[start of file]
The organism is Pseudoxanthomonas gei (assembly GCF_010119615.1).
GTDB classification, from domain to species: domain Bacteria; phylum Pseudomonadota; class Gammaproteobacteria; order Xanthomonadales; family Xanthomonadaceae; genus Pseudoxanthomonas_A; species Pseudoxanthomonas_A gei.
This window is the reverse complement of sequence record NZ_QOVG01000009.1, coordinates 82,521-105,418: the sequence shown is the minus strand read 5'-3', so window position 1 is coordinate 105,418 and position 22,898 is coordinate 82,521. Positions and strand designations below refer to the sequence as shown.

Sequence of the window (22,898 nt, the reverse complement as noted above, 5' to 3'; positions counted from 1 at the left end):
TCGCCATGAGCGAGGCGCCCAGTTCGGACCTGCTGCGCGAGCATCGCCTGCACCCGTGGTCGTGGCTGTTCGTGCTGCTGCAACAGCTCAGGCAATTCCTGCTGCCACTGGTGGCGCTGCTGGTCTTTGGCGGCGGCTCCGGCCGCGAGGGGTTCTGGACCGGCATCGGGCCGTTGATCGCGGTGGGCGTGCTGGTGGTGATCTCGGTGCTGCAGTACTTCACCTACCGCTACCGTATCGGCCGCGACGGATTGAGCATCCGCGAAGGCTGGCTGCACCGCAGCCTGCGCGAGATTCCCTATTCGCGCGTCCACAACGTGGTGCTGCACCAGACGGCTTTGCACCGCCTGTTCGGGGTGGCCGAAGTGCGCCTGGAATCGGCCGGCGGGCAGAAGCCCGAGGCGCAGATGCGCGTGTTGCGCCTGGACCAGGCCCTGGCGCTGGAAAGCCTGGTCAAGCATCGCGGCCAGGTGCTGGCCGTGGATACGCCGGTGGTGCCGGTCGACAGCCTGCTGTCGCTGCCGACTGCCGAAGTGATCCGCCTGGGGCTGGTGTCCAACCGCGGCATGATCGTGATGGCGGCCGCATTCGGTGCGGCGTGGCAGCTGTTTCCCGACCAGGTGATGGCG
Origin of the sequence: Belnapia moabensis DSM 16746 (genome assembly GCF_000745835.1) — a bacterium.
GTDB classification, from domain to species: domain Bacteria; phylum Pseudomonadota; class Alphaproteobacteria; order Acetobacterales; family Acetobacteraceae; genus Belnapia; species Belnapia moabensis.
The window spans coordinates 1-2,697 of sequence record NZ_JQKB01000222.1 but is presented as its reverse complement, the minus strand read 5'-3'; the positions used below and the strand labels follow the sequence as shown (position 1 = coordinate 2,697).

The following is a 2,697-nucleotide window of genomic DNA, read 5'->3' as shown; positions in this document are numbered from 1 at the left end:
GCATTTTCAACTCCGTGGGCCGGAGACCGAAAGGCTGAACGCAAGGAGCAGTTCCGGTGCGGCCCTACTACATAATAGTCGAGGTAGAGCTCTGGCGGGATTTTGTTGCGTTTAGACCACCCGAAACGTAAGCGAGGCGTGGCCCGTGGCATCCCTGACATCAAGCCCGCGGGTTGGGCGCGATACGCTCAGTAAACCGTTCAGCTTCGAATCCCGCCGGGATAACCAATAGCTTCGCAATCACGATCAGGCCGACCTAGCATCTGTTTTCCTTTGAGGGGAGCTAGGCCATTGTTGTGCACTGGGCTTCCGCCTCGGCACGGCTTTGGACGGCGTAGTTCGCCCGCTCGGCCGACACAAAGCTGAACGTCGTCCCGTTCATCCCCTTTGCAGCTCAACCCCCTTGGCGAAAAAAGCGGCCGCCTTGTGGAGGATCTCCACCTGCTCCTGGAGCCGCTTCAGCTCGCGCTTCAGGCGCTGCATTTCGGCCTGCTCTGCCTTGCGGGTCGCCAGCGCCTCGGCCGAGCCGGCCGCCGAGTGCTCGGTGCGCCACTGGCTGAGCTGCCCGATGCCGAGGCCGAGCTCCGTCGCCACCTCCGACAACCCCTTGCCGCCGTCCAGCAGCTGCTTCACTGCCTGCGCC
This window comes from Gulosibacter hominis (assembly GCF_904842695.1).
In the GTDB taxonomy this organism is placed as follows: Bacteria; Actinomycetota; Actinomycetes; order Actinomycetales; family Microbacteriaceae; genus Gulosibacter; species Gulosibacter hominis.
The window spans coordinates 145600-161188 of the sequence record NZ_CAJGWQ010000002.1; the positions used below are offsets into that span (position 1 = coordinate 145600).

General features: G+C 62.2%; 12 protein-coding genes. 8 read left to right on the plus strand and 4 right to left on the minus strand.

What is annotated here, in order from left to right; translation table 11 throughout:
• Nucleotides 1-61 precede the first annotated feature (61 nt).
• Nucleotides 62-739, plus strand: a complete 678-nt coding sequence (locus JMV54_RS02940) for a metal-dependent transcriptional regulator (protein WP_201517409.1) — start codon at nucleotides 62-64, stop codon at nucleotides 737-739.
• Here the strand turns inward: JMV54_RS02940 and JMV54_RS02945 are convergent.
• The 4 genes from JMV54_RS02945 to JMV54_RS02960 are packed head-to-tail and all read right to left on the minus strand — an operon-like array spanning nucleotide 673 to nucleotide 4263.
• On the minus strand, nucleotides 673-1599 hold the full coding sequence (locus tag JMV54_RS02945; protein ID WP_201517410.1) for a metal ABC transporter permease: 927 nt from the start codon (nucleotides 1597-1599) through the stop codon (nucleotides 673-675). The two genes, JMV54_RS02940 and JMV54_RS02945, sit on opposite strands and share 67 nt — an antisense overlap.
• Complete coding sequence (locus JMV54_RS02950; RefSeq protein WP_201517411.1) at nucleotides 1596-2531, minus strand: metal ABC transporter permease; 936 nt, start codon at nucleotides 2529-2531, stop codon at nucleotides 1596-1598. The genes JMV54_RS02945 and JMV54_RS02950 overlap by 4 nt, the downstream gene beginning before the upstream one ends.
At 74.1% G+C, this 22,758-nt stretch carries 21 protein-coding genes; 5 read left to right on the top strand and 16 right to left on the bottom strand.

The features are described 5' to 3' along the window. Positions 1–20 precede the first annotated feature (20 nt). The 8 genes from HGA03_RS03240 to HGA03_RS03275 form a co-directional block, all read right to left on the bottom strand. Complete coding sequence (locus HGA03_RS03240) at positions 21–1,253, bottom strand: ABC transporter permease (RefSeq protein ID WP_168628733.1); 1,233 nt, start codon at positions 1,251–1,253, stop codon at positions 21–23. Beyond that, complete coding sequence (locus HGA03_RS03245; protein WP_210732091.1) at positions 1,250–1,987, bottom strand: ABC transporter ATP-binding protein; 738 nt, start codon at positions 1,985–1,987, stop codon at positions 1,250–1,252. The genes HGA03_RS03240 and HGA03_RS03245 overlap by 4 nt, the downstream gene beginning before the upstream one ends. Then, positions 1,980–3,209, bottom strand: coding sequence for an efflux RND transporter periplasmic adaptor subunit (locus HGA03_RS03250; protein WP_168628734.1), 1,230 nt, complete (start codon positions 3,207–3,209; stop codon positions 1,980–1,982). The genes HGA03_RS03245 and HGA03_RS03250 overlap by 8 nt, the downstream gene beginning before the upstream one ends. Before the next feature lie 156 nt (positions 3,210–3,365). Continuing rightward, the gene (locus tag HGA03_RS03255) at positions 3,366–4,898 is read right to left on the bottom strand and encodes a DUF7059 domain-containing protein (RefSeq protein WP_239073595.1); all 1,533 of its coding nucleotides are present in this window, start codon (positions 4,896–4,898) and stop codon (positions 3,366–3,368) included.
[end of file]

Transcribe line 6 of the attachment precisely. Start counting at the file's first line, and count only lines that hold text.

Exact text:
Origin of the sequence: Belnapia moabensis DSM 16746 (genome assembly GCF_000745835.1) — a bacterium.